“It was definitely a very different experience. I remember both finding it a little bit challenging, just because I was unaccustomed to reading the Latin text, but then also realizing once I learned it was much easier than reading other kinds of music,” said the 28-year-old tenor, one of the original singers in the center’s Latin choir.
The members of Concordi Laetitia range between 22 and 30 years old. One works as a valet, another is a nanny, and still another is a dental receptionist. One member is undertaking doctoral studies. There’s a married couple who met through the Latin choir; another couple is dating. The friends get together outside of the two-hour weekly rehearsals for dinners, Frisbee or game nights.
Concordi Laetitia’s songbook is rooted in the 16th century, with composers Thomas Tallis, William Byrd and Giovanni Pierluigi da Palestrina. Most of what they sing is in Latin.
The group’s small size means the singers have to be attentive.
“You’re able to hear the individual voices more distinctly, so it’s nice to be able to hear, not only just the tenor part but being able to hear the tenors, specifically individually, as well as the other altos,” said Alexandra Matlack, 22, an alto.
Matlack is a graduate student specializing in aerospace engineering and enjoys watching baseball games.
Early in the pandemic, services moved online. Graduating seniors in the Latin choir didn’t have a chance to say their goodbyes. Choirs were silenced as scientists found singing could create super spreader events. Studies found performers expel more respiratory germs when they belt out notes, including the coronavirus.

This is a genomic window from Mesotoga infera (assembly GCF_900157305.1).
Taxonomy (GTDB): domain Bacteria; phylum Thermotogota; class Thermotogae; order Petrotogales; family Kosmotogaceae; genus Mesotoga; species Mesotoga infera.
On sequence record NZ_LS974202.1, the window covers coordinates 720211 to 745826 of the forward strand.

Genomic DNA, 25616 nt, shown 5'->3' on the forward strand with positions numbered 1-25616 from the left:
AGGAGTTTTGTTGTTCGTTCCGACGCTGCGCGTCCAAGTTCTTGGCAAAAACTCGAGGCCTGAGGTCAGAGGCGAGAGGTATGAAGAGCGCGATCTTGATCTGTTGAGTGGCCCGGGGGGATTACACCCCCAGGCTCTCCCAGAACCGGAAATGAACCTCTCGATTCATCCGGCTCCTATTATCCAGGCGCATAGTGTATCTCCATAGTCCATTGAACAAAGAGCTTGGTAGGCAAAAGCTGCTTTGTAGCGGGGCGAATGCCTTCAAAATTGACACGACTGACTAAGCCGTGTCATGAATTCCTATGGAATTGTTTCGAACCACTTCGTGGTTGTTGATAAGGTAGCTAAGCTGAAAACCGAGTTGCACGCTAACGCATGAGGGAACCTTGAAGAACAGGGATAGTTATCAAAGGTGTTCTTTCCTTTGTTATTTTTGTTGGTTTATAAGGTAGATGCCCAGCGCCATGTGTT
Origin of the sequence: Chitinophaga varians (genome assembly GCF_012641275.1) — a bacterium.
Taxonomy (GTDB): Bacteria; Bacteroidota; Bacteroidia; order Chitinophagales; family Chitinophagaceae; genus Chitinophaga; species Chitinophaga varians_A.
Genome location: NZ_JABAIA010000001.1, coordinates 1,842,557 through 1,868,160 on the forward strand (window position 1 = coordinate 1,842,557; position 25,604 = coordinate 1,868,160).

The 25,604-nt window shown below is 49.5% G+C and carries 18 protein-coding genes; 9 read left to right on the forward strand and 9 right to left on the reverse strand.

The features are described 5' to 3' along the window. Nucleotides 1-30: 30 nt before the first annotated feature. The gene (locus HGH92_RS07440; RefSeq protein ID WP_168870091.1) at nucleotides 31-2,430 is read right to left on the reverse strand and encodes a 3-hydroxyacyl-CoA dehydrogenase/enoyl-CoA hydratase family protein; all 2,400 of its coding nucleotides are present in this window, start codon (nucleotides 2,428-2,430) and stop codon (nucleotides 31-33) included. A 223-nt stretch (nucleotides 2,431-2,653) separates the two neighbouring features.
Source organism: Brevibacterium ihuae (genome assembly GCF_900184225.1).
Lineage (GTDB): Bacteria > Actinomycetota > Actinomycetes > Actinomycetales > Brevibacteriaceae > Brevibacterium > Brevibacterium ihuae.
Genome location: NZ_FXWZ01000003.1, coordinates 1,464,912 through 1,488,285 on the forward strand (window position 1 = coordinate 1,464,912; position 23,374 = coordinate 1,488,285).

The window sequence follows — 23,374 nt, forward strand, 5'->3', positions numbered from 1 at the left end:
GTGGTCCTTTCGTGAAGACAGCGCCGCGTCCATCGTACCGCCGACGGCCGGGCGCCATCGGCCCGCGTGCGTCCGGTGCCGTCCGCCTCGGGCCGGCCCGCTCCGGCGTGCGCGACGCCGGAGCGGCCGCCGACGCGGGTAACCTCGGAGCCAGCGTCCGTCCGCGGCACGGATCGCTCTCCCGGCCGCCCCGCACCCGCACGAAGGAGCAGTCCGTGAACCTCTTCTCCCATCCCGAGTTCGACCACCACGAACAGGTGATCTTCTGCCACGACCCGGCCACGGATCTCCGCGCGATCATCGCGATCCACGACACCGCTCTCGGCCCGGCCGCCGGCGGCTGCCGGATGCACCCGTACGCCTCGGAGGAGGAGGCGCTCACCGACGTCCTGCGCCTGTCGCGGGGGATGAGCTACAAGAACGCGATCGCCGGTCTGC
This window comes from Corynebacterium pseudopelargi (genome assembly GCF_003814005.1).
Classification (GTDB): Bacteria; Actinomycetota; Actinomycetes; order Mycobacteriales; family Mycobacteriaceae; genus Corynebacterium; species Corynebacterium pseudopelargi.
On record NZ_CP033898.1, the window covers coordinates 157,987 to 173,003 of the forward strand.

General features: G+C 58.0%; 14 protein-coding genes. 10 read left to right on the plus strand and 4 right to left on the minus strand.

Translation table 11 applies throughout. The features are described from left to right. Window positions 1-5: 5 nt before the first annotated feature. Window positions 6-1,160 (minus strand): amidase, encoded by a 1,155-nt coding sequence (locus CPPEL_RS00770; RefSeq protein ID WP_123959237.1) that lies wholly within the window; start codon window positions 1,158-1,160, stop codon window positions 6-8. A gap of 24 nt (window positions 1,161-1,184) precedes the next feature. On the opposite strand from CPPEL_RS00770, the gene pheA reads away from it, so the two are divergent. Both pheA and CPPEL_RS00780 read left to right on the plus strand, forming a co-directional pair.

The choristers — after weeks of quiet — adopted new precautions. They adjusted to singing with masks covering their mouths. They spaced out in a parking deck using its acoustics as a practice hall.
Carrie Sturniolo, 24, an assistant choir director at Holy Spirit Preparatory School, said she was “desperate to sing again” after the shutdown. She studied music at Berry College in Mount Berry, Georgia.
“When we hit a certain chord, just the right way, or we end with just the right amount of emphasis on those last notes, it just lifts you up. It has an effect on you no other music does,” she said.
When her head isn’t feeling the Renaissance music, Sturniolo said she’ll get lost in “feel-good country.”
Through the summer and fall of 2020, the group practiced for fun and the occasional wedding. In November, the group started singing at liturgies at Atlanta parishes.
For Dollar, the director, the music is concert hall worthy, but its richness deepens as part of liturgy.
“The Mass is the most beautiful thing we have in this world, a taste of heaven on earth, so I think it’s only natural that we should try to provide the most beautiful music possible for it,” said Dollar, who also sings bass.
Dollar, 24, is finishing his degree at Georgia Tech in English before starting graduate studies in medieval literature. He was baptized at a Catholic church in Atlanta, but stopped attending when he was young.
At Georgia Tech, he returned to practice the faith. He credits the influence of choir members, in addition to the chaplains for the return. He’s not a natural singer, but a trained violinist. He plays with the Georgia State University Orchestra.
“When you’re there and you’re singing and everything’s going right and you’re firing on all cylinders, so to speak, it’s just a totally different kind of mental engagement,” he said.
“Everything outside of that just falls away,” he added. “It really is an incredible feeling to sing this music and to sing it well, and to know that you’re singing it in service of something greater.”
The author, Andrew Nelson, is a staff writer for The Georgia Bulletin, newspaper of the Archdiocese of Atlanta.